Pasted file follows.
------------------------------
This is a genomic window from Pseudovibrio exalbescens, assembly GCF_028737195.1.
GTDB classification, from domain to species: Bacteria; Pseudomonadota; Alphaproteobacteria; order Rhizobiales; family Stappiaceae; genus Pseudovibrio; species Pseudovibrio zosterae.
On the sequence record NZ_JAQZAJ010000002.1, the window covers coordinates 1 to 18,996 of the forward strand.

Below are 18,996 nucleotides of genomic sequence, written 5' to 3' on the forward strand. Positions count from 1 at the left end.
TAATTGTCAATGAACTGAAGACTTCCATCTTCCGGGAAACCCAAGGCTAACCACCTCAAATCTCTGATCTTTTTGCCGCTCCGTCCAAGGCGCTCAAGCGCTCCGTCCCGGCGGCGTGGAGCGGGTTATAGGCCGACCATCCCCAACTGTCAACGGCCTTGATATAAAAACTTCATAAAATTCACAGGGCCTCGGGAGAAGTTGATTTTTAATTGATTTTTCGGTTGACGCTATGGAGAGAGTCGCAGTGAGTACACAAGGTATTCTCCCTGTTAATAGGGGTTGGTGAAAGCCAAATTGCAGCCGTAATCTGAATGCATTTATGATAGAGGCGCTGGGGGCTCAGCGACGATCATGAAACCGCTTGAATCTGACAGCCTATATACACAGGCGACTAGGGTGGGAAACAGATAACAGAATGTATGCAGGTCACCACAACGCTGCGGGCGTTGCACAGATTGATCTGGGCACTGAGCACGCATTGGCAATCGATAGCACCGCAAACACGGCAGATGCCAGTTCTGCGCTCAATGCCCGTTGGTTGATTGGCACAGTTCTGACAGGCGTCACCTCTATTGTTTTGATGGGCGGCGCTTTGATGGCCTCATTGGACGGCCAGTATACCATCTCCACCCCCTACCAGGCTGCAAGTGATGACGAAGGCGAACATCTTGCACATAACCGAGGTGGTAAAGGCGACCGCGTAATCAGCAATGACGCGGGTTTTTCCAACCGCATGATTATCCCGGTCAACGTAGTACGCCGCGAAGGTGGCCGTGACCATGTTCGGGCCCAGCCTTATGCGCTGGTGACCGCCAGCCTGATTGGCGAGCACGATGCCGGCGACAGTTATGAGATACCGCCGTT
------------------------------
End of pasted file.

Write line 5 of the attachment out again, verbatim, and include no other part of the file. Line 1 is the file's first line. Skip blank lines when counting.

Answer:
TAATTGTCAATGAACTGAAGACTTCCATCTTCCGGGAAACCCAAGGCTAACCACCTCAAATCTCTGATCTTTTTGCCGCTCCGTCCAAGGCGCTCAAGCGCTCCGTCCCGGCGGCGTGGAGCGGGTTATAGGCCGACCATCCCCAACTGTCAACGGCCTTGATATAAAAACTTCATAAAATTCACAGGGCCTCGGGAGAAGTTGATTTTTAATTGATTTTTCGGTTGACGCTATGGAGAGAGTCGCAGTGAGTACACAAGGTATTCTCCCTGTTAATAGGGGTTGGTGAAAGCCAAATTGCAGCCGTAATCTGAATGCATTTATGATAGAGGCGCTGGGGGCTCAGCGACGATCATGAAACCGCTTGAATCTGACAGCCTATATACACAGGCGACTAGGGTGGGAAACAGATAACAGAATGTATGCAGGTCACCACAACGCTGCGGGCGTTGCACAGATTGATCTGGGCACTGAGCACGCATTGGCAATCGATAGCACCGCAAACACGGCAGATGCCAGTTCTGCGCTCAATGCCCGTTGGTTGATTGGCACAGTTCTGACAGGCGTCACCTCTATTGTTTTGATGGGCGGCGCTTTGATGGCCTCATTGGACGGCCAGTATACCATCTCCACCCCCTACCAGGCTGCAAGTGATGACGAAGGCGAACATCTTGCACATAACCGAGGTGGTAAAGGCGACCGCGTAATCAGCAATGACGCGGGTTTTTCCAACCGCATGATTATCCCGGTCAACGTAGTACGCCGCGAAGGTGGCCGTGACCATGTTCGGGCCCAGCCTTATGCGCTGGTGACCGCCAGCCTGATTGGCGAGCACGATGCCGGCGACAGTTATGAGATACCGCCGTT